Book Review: Witches of America

witches-of-americaI have conflicting feelings about this book and the ethics of it, but a book review is first and foremost about the book, and in the case of the book, I quite liked it. Part of this is my own identification with the author; her struggles are struggles that are currently prevalent in my life.

The book tells the story of Alex Mar, and her exploration in Pagan religions in America during and following the production of her documentary American Mystic. Unlike American Mystic, this book is not an exploration of American Paganism, or intended to give information on it to the reader. There is plenty of information, but this is grounding for Alex Mar to discuss a personal spiritual endeavor. I think it would be dishonest to try to understand this as a sociological or anthropological texts (which it would seriously fail us) when Mar is honest about the book as a personal story.

Mar illustrates the magnetism of the spiritual leaders she finds herself drawn to, the charisma and inspiration of these individuals come through the page to the readers, making one ready to convert themselves. She is brutally honest; and, as would be the case if any of us were brutally honest, she says some cringe-worthy things. She maintains a maybe unhealthy dose of skepticism, fighting any sense of spiritual opening and closing herself off whenever she finds herself vulnerable in groups.

Mar is constantly self-questioning; some have taken offense to this as a negative voyeuristic judgement of the people around her, but to me it seemed clearly a judgement only directed at herself. She cannot find her spiritual truth, but she reaches it through these people because she believes they are reaching theirs. Mar, in this way, has a solid respect for these people and their beliefs.

In a deeply personal way, Mar shows the pull of these traditions, the rich history, and the deep effect they have on their members. She shows us with total honesty the brief moments that she can enter into this spiritual world, and does not hide her hopes and fears. She acknowledges her own drives; she does not lie. Mar wants the deep secrets of the world, and she wants the charisma and insight of the spiritual leaders she sees, and despite these questionable motivations, she does the right thing, she tries to learn things the right way, and most importantly she does not lie to us and pretend she lacks these motivations, which I think will become the main evidence that makes me more forgiving of some of the transgressions that others take issue with.

The truth in this memoir is a touchstone for me. I take a certain comfort in Mar’s struggles, which may be coloring my opinion and making this a bit too personal. Maybe I’m too forgiving because of it. However, this book is a comfort. These traditions are ones I wouldn’t personally enter, but I understand, and I can understand because of her total transparency at least with the leader if not with the individuals she interacts with, why she reaches for these traditions. I recognize the search, and the struggle to let go and enter into something bigger.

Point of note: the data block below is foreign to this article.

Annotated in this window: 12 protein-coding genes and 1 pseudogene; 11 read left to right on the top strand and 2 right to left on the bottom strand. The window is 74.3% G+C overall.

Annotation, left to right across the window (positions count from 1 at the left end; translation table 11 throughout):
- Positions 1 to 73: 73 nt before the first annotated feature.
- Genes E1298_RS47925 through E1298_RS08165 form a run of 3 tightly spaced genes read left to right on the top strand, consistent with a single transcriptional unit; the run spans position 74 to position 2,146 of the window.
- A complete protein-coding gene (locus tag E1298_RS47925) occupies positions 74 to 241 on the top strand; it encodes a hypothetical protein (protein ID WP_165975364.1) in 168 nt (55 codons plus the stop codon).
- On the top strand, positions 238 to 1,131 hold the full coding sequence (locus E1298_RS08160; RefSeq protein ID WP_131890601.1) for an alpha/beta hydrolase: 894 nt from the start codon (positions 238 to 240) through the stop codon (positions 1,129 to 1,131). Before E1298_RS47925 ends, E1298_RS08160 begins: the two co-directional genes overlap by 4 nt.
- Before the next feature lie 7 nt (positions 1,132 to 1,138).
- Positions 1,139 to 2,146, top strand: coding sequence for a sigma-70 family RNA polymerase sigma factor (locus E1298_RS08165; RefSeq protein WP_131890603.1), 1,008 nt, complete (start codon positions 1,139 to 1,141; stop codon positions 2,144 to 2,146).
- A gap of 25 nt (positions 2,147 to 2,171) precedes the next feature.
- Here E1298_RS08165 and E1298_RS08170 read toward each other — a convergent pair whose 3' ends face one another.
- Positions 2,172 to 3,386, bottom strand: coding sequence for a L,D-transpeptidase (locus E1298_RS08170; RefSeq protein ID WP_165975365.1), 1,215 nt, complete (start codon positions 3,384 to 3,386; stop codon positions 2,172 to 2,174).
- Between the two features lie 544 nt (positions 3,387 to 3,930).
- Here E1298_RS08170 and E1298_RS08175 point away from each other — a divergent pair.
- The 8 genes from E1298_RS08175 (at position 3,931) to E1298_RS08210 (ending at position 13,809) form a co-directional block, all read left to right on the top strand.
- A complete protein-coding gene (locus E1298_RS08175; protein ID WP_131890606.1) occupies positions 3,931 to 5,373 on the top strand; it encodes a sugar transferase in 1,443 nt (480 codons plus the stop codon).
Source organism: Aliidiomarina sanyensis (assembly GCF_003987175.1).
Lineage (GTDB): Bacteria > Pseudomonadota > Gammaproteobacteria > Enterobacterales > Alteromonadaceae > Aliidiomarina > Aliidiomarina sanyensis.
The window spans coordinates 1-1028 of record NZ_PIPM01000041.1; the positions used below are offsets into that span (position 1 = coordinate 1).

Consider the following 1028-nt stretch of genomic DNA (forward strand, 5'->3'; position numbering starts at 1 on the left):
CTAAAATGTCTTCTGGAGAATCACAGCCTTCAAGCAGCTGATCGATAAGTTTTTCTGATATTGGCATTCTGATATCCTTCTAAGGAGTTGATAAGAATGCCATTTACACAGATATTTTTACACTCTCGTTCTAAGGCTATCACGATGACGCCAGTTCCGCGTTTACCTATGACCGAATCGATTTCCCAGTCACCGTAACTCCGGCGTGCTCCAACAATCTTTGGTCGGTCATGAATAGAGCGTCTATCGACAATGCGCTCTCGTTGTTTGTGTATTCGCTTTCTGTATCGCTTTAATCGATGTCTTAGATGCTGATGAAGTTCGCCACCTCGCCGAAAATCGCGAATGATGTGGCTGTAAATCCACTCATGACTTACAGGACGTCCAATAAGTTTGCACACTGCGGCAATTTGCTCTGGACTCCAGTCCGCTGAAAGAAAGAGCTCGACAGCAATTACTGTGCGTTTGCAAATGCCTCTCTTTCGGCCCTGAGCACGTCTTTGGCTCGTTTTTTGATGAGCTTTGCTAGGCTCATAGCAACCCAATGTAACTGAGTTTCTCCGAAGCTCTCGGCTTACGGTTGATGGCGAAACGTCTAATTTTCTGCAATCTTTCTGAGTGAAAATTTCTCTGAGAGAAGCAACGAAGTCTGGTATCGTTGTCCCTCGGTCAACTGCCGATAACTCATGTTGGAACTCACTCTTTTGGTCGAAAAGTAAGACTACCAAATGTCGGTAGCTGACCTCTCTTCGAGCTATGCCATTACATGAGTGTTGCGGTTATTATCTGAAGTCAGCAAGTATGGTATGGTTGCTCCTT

At this point, I will enter more into an argument surrounding this book rather than a book review.

However, I do have some problems with this book. In telling her story, she dragged a lot of people somewhere they didn’t want to be. While she did restrain from telling certain religious secrets, she did at points reveal too much, and the problem of consent given for her to do this is in question in a way that cannot be ignored. The traditions that she describes her are some of the more sensationalist ones active, which (no judgement on these traditions) does give an inadequate overall view of what most American pagans are life, and she does not adequately announce this fact to the reader. I can’t help but question if these were chosen for the sake of the book, or because they truly did speak to her most.

However, being a memoir, and extremely personal type of writing, I find myself not able to judge her as harshly as others might. There is a problem of intent that I cannot identify. However, as someone personally reaching for a religious tradition and a spiritual tradition, I understand this memoir and some of the unsavory descriptions of those she practices with as a personal struggle with a desire to believe. Sensational traditions have a particular pull, ritualistic traditions have a particular familiarity to those of us from Catholic and Orthodox backgrounds, and if Mar is being honest with us, she is honestly describing a personal struggle with things that she respects, even when sometimes she says things that may seem contrary to this. The idea that she somehow is not allowed to search spiritually or right about that searching is really ridiculous, especially when she is honest about her own position and failings.

In the process of being honest about her experiences, she overshared about others, but malicious intent does not seem to be there, and I find it hard to believe that she doesn’t care for or respect the people she speaks of. I also find evidence of her sincerity in this: when she recognizes, finally, a tradition is not for her, she leaves it, she does not stick around for the sake of knowledge, for the sake of the voyeuristic study she has been accused of. She is honest with herself and with her teacher, and leaves the tradition and its secrets behind.

All in all, my rating will be based on book quality, being a book review and not a morality review.

Rating: 4/5

Note: I want to admit that I have definitely failed to read up enough on some of the arguments against this book, in a desire to describe my own opinions and impressions adequately and with minimal outside influence. However, I find this article enlightening and would suggest reading it for a rather nuanced understanding from someone in the community.


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